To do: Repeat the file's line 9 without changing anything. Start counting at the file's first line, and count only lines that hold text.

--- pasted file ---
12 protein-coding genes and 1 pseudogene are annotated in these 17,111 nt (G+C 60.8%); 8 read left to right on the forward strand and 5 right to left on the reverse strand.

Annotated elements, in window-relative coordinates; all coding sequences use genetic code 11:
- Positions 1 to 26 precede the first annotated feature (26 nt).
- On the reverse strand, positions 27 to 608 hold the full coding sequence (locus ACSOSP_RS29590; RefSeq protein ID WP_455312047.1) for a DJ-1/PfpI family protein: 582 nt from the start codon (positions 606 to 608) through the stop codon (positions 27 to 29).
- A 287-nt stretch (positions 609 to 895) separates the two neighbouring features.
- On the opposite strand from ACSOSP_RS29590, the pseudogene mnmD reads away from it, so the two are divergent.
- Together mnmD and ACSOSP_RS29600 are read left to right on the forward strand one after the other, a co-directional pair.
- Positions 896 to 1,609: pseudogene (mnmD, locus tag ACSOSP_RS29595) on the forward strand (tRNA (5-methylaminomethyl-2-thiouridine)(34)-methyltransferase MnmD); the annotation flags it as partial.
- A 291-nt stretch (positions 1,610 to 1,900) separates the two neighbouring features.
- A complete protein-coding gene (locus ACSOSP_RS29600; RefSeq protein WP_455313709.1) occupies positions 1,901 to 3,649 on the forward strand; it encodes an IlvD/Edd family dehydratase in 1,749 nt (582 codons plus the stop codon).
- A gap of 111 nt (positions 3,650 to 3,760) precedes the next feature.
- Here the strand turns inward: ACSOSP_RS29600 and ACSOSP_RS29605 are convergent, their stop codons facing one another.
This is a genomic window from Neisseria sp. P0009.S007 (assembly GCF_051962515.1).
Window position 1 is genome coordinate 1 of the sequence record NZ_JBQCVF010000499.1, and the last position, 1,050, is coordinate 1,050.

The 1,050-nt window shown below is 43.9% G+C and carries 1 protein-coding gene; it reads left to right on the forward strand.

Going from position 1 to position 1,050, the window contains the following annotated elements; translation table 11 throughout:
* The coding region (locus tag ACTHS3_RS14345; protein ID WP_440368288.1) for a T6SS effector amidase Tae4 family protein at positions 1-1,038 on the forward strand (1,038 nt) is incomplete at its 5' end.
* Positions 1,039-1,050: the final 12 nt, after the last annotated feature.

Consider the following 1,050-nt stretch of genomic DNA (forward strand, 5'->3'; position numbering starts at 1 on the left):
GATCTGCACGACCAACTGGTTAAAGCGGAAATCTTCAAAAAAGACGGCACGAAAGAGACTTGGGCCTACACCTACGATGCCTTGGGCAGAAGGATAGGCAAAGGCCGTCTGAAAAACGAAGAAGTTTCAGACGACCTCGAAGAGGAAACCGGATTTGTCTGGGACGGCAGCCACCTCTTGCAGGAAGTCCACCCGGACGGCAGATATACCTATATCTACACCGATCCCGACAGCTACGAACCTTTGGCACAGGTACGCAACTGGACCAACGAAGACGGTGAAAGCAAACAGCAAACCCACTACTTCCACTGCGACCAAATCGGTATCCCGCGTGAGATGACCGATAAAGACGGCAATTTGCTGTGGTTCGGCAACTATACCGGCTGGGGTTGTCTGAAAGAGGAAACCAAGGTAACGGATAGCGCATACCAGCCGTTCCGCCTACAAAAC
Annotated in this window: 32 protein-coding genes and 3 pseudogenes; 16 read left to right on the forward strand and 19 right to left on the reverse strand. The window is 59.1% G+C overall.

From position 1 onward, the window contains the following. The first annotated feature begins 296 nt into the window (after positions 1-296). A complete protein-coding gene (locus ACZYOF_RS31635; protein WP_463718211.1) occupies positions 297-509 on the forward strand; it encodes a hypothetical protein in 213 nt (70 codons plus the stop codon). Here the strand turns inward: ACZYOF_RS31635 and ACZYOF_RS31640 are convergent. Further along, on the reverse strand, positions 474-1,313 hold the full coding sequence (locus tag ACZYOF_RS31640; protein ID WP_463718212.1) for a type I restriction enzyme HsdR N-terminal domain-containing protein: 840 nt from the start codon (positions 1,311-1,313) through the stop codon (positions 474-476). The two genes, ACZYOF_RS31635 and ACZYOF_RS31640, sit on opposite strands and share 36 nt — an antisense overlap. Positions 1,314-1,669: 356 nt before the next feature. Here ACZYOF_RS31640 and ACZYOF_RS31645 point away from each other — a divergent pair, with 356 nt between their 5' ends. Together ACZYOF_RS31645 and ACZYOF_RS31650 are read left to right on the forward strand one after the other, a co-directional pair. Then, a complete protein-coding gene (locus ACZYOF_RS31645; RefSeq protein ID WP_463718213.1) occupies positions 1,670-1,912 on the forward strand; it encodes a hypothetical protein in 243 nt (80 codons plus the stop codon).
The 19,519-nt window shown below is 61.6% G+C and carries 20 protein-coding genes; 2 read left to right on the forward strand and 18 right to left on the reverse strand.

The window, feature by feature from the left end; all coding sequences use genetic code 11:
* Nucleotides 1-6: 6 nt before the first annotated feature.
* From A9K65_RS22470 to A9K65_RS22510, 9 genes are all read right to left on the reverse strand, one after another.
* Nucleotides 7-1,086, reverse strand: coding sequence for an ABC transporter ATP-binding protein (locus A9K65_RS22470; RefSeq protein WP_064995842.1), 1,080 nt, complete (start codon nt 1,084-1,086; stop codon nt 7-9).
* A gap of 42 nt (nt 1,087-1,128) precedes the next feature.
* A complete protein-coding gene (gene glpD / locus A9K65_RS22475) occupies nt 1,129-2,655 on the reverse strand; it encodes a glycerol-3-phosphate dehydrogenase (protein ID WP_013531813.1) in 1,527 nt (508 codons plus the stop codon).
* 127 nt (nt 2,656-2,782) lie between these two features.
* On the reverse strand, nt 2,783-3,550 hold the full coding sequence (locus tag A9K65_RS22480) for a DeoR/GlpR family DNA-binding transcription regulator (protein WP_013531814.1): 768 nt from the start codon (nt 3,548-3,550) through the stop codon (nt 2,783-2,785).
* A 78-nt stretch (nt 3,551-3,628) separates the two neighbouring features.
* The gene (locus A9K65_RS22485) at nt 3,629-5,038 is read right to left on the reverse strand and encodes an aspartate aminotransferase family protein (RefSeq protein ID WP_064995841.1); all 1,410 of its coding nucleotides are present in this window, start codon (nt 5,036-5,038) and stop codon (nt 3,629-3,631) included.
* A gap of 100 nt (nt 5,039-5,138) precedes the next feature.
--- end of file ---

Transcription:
- A 291-nt stretch (positions 1,610 to 1,900) separates the two neighbouring features.